The Velvet Underground & Nico (45th Anniversary Remaster)
What better way to pass ones time without power than to listen to music? My modern-day Victrola—a MacBook Pro running Pure Music, the AudioQuest Dragonfly DAC, and a pair of headphones—requires a trip to the local Starbucks for an occasional re-charge as long as I have enough gas to get there and back or there's gas and an open station to pump it on even days (I should have kept my old odd license plates). But when powered up, this tiny personal portable listening station does the trick.
According to Discogs, there are 83 versions of the Velvet Underground's debut album with Nico so I won't be doing a comparison among them all. I own an early but not original LP-version as well as the standard CD release and I prefer the LP to the CD which sounds thin. You know, like a crapy CD. The new version from HDtracks includes the stereo mix for all tracks and not the original mono mixes and is available in 24/96 or 24/192 and while we're told it is the "45th Anniversary Remaster", we're not told anything else. But we do know from a Universal Music Enterprises press release that the 45th Anniversary release was "remastered from the original tapes". Unfortunately, the HDtracks version does not include any of the bonus material including the previously unreleased songs that were discovered on the original acetate bought for seventy five cents at a NYC Flea Market. Sigh. We also know from listening that "All Tomorrow's Parties" contains the original double-tracked vocals.
I bought the 24/96 version since I'm currently limited to 24/96 through the Dragonfly and the good news, the really great news, is it sounds gritty (its supposed to sound gritty), noisy (ditto), dirty and seductive with a machined metallic glare. While I cannot do a direct comparison to the ripped CD since that version resides on my at present powerless NAS, my memory tells me this remastered version rips the standard CD. I also peeped at some tracks pixels using Audacity and while there's not a heck of a lot of spectral energy above 20k there is some and there's also no signs of a brick wall. In terms of dynamic range, again I cannot do any comparisons but this was always a loud record and it remains so. I'm very much looking forward to listening to The Velvet Underground & Nico (45th Anniversary Remaster) in-room so I can fully soak in all its bad goodness.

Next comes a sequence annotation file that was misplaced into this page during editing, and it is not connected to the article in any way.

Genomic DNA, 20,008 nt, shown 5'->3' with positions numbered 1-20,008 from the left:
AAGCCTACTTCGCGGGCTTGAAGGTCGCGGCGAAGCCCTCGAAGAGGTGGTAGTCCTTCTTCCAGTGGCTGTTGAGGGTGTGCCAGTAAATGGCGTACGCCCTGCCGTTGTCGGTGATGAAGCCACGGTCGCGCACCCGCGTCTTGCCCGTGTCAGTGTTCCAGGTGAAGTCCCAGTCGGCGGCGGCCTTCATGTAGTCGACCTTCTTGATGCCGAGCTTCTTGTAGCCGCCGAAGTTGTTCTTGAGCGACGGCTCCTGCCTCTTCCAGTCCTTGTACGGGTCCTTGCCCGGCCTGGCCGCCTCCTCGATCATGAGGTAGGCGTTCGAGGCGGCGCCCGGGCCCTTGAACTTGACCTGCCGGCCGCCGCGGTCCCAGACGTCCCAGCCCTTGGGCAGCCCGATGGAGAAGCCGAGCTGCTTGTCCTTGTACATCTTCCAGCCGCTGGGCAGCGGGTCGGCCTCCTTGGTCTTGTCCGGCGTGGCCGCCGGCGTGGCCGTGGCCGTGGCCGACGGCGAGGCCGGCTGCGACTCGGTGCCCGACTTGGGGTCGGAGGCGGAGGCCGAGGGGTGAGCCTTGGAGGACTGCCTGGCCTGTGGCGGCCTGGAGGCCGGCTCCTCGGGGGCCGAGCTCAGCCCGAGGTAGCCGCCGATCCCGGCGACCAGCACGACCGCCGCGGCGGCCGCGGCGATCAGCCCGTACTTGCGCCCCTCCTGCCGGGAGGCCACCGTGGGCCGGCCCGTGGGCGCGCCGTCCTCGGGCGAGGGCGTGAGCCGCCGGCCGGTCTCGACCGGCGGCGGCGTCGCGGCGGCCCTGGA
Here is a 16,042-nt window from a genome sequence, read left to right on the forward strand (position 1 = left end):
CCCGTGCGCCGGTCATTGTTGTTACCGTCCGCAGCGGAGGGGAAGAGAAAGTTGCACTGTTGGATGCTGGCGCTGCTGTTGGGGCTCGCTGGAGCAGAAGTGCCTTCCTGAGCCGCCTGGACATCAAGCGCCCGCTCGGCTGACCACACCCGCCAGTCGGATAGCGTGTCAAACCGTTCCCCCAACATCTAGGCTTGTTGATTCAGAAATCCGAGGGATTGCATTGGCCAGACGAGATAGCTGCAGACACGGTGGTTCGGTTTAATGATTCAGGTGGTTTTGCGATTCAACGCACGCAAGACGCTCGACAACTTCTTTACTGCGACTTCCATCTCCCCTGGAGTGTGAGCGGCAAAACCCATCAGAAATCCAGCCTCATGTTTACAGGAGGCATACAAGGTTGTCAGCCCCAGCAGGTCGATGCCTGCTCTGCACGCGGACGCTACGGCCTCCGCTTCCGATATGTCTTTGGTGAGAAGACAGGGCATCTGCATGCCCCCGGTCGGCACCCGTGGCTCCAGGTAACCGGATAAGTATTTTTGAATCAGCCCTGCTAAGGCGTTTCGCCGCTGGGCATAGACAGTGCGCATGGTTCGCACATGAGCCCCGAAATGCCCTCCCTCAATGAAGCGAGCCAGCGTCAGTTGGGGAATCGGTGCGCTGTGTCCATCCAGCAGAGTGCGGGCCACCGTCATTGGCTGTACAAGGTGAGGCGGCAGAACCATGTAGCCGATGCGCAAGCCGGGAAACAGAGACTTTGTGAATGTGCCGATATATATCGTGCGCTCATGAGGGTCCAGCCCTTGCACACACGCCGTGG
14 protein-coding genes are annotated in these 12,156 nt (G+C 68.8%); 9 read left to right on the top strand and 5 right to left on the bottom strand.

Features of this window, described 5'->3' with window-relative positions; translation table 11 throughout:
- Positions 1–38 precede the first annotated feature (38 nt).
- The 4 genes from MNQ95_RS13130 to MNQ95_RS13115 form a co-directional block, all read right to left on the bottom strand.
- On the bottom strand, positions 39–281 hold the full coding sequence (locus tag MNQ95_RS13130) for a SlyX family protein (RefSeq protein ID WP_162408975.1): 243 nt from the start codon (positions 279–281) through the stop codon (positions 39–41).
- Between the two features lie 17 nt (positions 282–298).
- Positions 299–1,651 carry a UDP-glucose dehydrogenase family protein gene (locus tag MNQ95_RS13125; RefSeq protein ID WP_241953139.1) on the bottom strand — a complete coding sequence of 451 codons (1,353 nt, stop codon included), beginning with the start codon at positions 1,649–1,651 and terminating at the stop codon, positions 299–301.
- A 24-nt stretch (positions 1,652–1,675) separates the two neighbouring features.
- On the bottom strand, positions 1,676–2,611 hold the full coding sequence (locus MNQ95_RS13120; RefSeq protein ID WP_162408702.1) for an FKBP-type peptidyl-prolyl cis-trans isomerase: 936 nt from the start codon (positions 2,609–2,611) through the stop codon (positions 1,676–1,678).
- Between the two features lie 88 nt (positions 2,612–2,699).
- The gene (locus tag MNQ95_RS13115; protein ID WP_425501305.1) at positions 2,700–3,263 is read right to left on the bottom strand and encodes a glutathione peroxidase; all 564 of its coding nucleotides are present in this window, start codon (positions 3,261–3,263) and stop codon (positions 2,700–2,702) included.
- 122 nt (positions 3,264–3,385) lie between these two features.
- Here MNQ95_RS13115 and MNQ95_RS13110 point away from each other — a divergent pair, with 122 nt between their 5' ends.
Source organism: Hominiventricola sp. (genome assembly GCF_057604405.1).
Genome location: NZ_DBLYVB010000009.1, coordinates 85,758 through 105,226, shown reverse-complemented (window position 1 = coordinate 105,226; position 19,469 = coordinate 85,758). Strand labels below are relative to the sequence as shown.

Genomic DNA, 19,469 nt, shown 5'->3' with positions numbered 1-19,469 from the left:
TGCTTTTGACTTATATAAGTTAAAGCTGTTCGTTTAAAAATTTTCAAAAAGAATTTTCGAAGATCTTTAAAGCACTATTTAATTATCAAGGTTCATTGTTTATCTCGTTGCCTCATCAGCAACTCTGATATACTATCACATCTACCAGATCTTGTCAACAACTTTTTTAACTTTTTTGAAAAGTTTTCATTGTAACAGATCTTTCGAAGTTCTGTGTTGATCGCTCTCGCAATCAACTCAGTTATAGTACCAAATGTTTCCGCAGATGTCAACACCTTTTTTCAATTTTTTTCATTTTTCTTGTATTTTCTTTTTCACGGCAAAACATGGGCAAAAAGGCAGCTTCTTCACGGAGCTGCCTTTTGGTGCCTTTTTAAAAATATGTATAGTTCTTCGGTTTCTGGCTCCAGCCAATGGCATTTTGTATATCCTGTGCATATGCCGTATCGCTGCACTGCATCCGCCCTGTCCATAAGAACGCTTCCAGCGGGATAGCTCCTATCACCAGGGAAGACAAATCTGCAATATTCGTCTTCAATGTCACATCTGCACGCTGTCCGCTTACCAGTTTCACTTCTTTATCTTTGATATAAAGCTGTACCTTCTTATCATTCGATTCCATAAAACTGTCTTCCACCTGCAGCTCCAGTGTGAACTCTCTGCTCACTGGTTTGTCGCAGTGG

Andy Warhol is credited as Producer even though he didn't really Produce this record. It's perhaps more accurate to say that Andy orchestrated this record and this group while he certainly made the album's slick cover art. Song-writing credit mainly goes to Lou Reed and the sound of the record can mainly be credited to John Cale while its sultry sexiness is all Nico's. The rest of the band included Sterling Morrison (Vocals, Guitar and Bass Guitar) and Maureen Tucker (Percussion).
Originally released in 1967 on Verve Records, The Velvet Underground & Nico is a stone-cold classic. Period. You want this record. I have it and I still continue to want it, if you know what I mean.
1 Sunday Morning - Album Version (Stereo) 2:56You can buy the HD versions from HDtracks.
2 I'm Waiting For The Man - Album Version (Stereo) 4:39
3 Femme Fatale - Album Version (Stereo) 2:38
4 Venus In Furs - Album Version (Stereo) 5:12
5 Run Run Run - Album Version (Stereo) 4:22
6 All Tomorrow's Parties - Album Version (Stereo) 6:00
7 Heroin - Album Version (Stereo) 7:12
8 There She Goes Again - Album Version (Stereo) 2:41
9 I'll Be Your Mirror - Album Version (Stereo) 2:14
10 Black Angel's Death Song - Album Version (Stereo) 3:11
11 European Son - Album Version (Stereo)